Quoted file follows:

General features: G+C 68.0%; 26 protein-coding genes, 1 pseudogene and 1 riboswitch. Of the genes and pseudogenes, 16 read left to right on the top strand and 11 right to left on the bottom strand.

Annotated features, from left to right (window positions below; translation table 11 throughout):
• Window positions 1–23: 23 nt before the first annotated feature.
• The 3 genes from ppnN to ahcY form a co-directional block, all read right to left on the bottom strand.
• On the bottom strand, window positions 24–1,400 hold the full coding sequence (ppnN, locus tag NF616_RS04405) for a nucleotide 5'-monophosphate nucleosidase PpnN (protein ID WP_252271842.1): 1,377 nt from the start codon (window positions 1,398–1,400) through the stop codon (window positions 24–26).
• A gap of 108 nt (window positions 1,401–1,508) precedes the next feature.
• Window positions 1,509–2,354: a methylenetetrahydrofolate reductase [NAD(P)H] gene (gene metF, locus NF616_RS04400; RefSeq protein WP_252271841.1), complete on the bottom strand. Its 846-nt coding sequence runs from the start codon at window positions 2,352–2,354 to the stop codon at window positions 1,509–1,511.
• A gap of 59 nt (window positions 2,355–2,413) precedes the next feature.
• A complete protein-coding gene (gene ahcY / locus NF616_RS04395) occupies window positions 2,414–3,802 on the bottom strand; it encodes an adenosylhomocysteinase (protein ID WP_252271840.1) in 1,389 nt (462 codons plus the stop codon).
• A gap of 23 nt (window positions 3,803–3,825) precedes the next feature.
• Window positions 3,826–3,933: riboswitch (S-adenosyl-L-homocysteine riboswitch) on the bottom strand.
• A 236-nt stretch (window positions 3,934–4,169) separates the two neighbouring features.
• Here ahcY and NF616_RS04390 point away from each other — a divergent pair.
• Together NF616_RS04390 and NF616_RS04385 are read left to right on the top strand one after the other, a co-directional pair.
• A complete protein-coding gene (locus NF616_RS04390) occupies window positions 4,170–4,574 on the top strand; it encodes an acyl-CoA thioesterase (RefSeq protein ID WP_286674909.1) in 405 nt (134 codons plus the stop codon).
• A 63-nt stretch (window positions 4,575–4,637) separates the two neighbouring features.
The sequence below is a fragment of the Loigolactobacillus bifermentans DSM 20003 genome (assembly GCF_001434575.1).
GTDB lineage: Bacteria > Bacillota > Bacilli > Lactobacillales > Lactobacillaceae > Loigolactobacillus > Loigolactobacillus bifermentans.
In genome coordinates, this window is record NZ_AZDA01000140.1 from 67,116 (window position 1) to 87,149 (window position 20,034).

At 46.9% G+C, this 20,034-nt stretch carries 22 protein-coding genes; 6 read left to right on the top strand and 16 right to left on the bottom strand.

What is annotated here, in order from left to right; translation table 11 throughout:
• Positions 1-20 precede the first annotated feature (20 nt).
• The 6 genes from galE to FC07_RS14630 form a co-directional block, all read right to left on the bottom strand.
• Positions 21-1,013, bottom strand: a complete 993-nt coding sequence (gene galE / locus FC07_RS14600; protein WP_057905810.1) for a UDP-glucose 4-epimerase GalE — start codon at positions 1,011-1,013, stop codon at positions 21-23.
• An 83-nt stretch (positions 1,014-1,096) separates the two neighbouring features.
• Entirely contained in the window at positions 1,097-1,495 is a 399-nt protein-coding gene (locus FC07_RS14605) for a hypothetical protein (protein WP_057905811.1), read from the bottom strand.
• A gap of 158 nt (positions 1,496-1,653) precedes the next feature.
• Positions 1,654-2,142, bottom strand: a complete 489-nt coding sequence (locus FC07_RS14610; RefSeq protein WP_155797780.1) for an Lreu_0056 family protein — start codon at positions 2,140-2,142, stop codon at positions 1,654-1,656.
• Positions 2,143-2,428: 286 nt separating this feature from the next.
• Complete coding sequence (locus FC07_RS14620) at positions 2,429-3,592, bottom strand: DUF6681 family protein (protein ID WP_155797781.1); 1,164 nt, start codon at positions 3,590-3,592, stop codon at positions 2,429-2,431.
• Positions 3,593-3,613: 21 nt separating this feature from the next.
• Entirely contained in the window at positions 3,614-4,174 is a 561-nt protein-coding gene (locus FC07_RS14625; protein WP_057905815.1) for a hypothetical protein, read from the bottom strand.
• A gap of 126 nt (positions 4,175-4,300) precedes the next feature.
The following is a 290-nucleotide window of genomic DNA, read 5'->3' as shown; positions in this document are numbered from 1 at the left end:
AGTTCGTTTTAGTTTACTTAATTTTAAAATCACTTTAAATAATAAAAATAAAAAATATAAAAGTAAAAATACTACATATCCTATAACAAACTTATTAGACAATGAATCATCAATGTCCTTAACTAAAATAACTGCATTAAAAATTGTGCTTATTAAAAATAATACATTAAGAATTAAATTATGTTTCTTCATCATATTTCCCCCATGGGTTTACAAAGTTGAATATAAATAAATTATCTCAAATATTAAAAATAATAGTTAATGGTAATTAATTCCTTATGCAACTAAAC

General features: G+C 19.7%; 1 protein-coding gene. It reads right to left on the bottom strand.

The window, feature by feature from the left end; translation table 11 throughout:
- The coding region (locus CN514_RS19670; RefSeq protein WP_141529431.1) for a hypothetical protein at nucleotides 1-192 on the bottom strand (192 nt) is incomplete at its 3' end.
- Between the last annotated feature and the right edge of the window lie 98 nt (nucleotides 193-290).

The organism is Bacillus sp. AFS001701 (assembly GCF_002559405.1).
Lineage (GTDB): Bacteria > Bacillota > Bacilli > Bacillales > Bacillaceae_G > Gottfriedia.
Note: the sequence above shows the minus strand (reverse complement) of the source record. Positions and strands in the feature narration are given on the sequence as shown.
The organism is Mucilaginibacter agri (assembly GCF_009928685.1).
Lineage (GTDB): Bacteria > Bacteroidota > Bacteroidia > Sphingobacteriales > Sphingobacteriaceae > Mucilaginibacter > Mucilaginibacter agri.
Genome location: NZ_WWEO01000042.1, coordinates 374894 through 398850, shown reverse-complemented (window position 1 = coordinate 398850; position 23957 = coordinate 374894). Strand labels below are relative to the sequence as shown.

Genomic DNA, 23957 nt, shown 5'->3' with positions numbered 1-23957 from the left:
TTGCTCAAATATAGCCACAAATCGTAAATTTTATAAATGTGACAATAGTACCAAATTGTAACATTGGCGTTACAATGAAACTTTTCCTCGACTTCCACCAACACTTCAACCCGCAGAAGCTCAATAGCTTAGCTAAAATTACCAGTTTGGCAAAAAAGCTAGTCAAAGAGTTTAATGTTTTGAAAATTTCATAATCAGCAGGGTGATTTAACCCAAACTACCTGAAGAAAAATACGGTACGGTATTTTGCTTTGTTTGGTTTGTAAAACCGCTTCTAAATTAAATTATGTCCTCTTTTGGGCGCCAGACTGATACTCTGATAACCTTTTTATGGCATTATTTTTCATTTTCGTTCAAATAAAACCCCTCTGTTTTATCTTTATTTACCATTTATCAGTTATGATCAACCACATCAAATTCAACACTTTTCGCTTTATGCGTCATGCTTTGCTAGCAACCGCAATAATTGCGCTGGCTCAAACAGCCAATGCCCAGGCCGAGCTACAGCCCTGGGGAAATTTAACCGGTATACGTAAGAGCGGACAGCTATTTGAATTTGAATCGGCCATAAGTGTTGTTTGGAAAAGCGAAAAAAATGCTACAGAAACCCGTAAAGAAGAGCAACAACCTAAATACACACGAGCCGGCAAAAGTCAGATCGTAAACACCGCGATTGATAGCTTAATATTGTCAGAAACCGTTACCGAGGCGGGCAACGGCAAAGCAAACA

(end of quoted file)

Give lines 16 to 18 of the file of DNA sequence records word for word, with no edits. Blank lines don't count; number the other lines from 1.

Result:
• A 63-nt stretch (window positions 4,575–4,637) separates the two neighbouring features.
The sequence below is a fragment of the Loigolactobacillus bifermentans DSM 20003 genome (assembly GCF_001434575.1).
GTDB lineage: Bacteria > Bacillota > Bacilli > Lactobacillales > Lactobacillaceae > Loigolactobacillus > Loigolactobacillus bifermentans.